Moreover, unlike the Myc-induced cancer formation that occurs, when Myc is activated in pIns-c-MycERTAM mice that have been crossed with those expressing anti-apoptotic lesions such as Bcl-xL, or where p19ARF or p53 are knocked out, even after 3 weeks c-Myc activation no evidence of islet tumour development was observed in the crosses with PML null mice. The results indicated that the c-Myc induced apoptotic signal is not modified by loss of PML. Finally, we tested the function of PML in our tumor model RIP7-Bcl-xL/pIns-c-MycERTAM by crossing with PML KO strain. As previously mentioned c-Myc activation in RIP7-Bcl-xL/pIns-c-MycERTAM mice can induce beta cell tumorigenesis (Pelengaris, Khan et al. 2002). Hence in this study we investigated whether loss of PML accelerates or aggravates beta cell tumor tumorigenesis. After 2 weeks c-Myc activation in both RIP7-Bcl-xL/pIns-c-MycERTAM/PML+/+ (RIP/PML wildtype) and RIP7-Bcl-xL/pIns-c-MycERTAM/PML-/- (RIP/PML KO) mice, there was no visible difference in the extent, nature or spread of islet tumours between mice with or without PML.

Both c-Myc and PML seem to have a strong relationship with p53 in their apoptotic functions. Both of them can stabilize p53 via regulation of MDM2, either through the formation of trimeric complex or promoting p19ARF (Zindy, Eischen et al. 1998; Kurki, Latonen et al. 2003; Louria-Hayon, Grossman et al. 2003; Bernardi, Scaglioni et al. 2004; de Stanchina, Querido et al. 2004; Qi, Gregory et al. 2004; Alsheich-Bartok, Haupt et al. 2008). Hence the deletion of PML is expected to reduce the stability of p53 and prevent cell from undergoing apoptosis. However, in our study loss of PML didnt protect beta cells from c-Myc induced apoptosis. Also loss of PML didnt accelerate c-Myc induced tumorigenesis, which suggests PML may not be involved in the c-Myc related apoptosis pathway, at least in beta cells in vivo. A novel PML/PTEN/Akt/mTOR/FoxO signaling network was described recently (Ito, Bernardi et al. 2009), suggesting an interesting relationship between PML and PTEN. The PTEN (phosphatase with tensin homology) is an important tumor suppressor. PTEN loss or mutant is frequently found in cancer progression (Li, Yen et al. 1997; Liaw, Marsh et al. 1997; Zhou, Loukola et al. 2002). PTEN could dephosphorylate PIP3 to PIP2 and acts as a potent negative regulator of the PI3K/Akt signaling pathway. By utilizing the same transgenic model pIns-MycERTAM the effects of the deletion of PTEN has been studied in regulating beta cell mass (Radziszewska, Choi et al. 2009). Research found PTEN deletion does not lead to tumor formation in beta cells. Moreover, surprisingly, they found PTEN loss did not protect beta cells from the overwhelming apoptosis and development of diabetes induced by c-Myc activation. And the conclusion was drawn that there was no evidence of tumour development with sustained c-Myc activation despite of the combined effect of loss of a tumour suppressor and activation of an oncogene in beta cells. Evidences to date suggest that loss of either PML or PTEN does not strong enough to inhibit c-Myc induced apoptosis or lead to tumour development.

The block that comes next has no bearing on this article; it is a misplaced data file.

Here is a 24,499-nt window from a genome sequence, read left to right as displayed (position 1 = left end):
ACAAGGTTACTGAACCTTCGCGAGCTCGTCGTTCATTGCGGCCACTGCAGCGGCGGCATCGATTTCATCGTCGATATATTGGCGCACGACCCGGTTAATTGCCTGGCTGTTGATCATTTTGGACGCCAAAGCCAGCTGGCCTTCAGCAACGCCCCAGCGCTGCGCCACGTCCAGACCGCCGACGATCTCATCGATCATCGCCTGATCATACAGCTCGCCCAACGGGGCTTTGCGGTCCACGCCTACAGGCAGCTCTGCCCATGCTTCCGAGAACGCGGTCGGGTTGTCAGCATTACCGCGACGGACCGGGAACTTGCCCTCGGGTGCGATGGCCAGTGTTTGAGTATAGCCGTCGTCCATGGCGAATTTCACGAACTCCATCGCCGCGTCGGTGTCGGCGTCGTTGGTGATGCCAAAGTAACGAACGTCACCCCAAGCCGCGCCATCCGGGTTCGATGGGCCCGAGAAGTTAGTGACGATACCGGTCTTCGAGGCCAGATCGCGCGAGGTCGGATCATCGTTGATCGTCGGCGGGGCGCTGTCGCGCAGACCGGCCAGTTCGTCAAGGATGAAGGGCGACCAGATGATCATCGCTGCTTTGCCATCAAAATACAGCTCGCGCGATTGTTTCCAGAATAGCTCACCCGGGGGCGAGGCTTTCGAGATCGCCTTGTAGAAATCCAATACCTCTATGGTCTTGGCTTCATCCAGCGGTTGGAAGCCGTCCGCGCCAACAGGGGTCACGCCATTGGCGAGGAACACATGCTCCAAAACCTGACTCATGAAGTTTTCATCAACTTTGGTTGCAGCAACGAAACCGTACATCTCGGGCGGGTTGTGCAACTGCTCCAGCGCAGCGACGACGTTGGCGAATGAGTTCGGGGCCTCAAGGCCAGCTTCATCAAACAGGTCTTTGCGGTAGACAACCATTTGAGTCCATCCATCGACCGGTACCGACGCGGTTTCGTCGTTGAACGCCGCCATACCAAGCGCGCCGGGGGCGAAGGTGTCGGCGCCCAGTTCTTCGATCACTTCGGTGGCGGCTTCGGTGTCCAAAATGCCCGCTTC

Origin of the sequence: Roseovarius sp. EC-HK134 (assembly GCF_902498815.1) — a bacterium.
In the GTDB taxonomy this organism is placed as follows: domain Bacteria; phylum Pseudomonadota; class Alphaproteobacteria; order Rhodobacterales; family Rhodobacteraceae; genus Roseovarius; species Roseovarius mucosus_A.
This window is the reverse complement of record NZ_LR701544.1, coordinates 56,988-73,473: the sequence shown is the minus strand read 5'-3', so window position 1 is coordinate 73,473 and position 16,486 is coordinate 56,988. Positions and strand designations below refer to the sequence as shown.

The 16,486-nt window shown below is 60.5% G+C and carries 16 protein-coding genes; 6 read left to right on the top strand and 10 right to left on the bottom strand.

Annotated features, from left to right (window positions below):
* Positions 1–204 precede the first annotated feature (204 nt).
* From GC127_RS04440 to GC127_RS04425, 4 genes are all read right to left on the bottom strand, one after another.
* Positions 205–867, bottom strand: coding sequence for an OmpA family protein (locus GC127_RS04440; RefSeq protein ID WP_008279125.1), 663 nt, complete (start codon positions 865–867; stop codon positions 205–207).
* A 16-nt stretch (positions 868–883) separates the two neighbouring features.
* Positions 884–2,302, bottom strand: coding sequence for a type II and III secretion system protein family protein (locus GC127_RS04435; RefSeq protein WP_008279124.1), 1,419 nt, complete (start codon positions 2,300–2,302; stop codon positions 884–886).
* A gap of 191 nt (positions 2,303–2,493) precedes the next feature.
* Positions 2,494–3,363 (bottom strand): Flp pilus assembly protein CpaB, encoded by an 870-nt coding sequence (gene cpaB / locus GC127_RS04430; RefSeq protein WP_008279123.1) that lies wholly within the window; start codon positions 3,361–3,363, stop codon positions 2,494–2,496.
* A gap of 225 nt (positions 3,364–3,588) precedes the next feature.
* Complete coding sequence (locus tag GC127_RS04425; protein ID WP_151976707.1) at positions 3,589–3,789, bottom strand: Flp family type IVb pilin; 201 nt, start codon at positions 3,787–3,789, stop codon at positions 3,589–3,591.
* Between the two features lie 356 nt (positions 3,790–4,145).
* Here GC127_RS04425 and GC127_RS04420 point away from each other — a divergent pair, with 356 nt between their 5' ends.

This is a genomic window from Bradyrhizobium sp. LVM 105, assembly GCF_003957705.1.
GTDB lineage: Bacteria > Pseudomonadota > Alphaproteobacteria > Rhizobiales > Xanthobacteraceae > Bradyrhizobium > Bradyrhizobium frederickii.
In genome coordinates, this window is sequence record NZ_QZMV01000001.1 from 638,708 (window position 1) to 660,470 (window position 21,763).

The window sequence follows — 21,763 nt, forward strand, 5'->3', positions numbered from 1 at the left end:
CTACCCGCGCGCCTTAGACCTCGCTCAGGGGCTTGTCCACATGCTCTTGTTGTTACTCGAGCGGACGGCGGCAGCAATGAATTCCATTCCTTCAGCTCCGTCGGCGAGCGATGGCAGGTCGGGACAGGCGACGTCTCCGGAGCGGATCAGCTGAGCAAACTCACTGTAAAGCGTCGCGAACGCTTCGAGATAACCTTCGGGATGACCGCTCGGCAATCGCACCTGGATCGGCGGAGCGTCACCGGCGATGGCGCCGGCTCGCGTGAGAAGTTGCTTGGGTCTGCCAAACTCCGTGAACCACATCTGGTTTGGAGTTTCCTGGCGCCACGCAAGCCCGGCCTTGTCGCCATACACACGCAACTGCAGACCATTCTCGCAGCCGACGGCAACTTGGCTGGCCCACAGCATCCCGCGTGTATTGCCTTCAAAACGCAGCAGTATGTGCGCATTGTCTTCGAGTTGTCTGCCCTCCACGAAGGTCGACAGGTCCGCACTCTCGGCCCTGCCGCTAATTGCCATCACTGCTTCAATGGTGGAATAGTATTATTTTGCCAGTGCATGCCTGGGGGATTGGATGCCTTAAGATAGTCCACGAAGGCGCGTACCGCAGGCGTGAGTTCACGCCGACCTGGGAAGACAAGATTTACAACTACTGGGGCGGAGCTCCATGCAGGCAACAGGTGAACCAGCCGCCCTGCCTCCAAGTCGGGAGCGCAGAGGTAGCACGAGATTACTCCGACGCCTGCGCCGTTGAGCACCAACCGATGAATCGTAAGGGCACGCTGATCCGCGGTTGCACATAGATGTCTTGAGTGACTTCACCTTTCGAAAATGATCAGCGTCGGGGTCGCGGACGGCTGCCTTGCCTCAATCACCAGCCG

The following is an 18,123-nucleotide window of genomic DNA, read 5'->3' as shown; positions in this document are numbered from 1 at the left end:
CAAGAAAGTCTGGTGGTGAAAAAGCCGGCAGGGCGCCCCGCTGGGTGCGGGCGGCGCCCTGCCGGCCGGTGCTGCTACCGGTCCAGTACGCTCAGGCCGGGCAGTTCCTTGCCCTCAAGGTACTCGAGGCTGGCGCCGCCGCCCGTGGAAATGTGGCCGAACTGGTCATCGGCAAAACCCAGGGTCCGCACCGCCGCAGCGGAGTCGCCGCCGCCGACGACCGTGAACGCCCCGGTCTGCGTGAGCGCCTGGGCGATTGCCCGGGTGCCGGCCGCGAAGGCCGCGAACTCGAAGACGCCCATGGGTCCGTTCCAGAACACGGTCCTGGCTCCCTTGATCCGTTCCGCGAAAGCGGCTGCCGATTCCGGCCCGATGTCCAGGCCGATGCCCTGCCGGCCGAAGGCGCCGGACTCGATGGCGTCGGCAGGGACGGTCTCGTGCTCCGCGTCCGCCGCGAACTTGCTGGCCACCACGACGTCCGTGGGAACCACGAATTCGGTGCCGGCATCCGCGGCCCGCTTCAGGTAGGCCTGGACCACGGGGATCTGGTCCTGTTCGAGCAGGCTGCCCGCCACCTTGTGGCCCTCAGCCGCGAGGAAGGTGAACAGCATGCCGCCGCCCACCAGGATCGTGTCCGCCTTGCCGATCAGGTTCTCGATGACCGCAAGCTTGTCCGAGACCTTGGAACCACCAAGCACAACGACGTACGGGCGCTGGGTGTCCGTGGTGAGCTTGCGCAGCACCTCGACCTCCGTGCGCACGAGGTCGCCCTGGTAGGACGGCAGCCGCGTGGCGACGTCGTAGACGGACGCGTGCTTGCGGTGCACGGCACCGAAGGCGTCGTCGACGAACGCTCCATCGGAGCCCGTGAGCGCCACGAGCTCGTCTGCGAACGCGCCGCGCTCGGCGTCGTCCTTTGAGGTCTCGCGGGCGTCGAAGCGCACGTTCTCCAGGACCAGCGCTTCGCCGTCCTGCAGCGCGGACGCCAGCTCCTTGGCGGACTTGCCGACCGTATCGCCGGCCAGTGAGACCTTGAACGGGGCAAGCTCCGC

6.1.3 Quantification of Beta Cell Mass and Numbers

Quantification of beta cell mass/number is of great importance in diabetes research. However, most conclusions were drawn basing on the measurements of cross sectional area or a relative volume (beta cell mass). Although the methods for beta cell mass quantification differ, to determine a percentage or proportion of the tissue in this study we first obtained the insulin cross sectional area (insulin positive area divided by pancreas area). And in this thesis to estimate the beta cell mass pancreatic weight was multiplied by insulin cross sectional area results. To avoid any bias caused by overestimated pancreatic weight, the parameter of body weight was considered during normalization. Furthermore, beta cell counting was performed both by human and software which provided the relative total beta cell number for each animal. Thus the information of beta cell mass/number was achieved to investigate the role of IGF-II in beta cell regeneration.

Bioimage information is now a novel branch of the rapidly approaching field. Due to developments in the field of bioimaging, an increasing amount of data needs to be analyzed. Data volume increases in different dimensions: higher resolutions, faster preparation and imaging, time lapse imaging, multispectral imaging. As a result, manual evaluation is no longer feasible without proper software support. The beta cell number quantification by human hand labeling, as mentioned above, is proven to be very time consuming and it can limit the analysis of data volume. In this study more than 2000 islet images were hand labeled for beta cell number counting and also a machine learning based system was trained and employed achieving the same results (Herold, Zhou et al. 2009). As described in Chapter 5 such system was validated by human labeling results. The comparison data suggested the software is reliable and counting beta cell number unbiased. We can foresee that the softwares, TIScover and Pankreas Analyzer, will largely save time and offer researchers the opportunity to achieve even more accurate information in diabetes study.

6.1.4 Limitations of Thesis and Directions for Future Work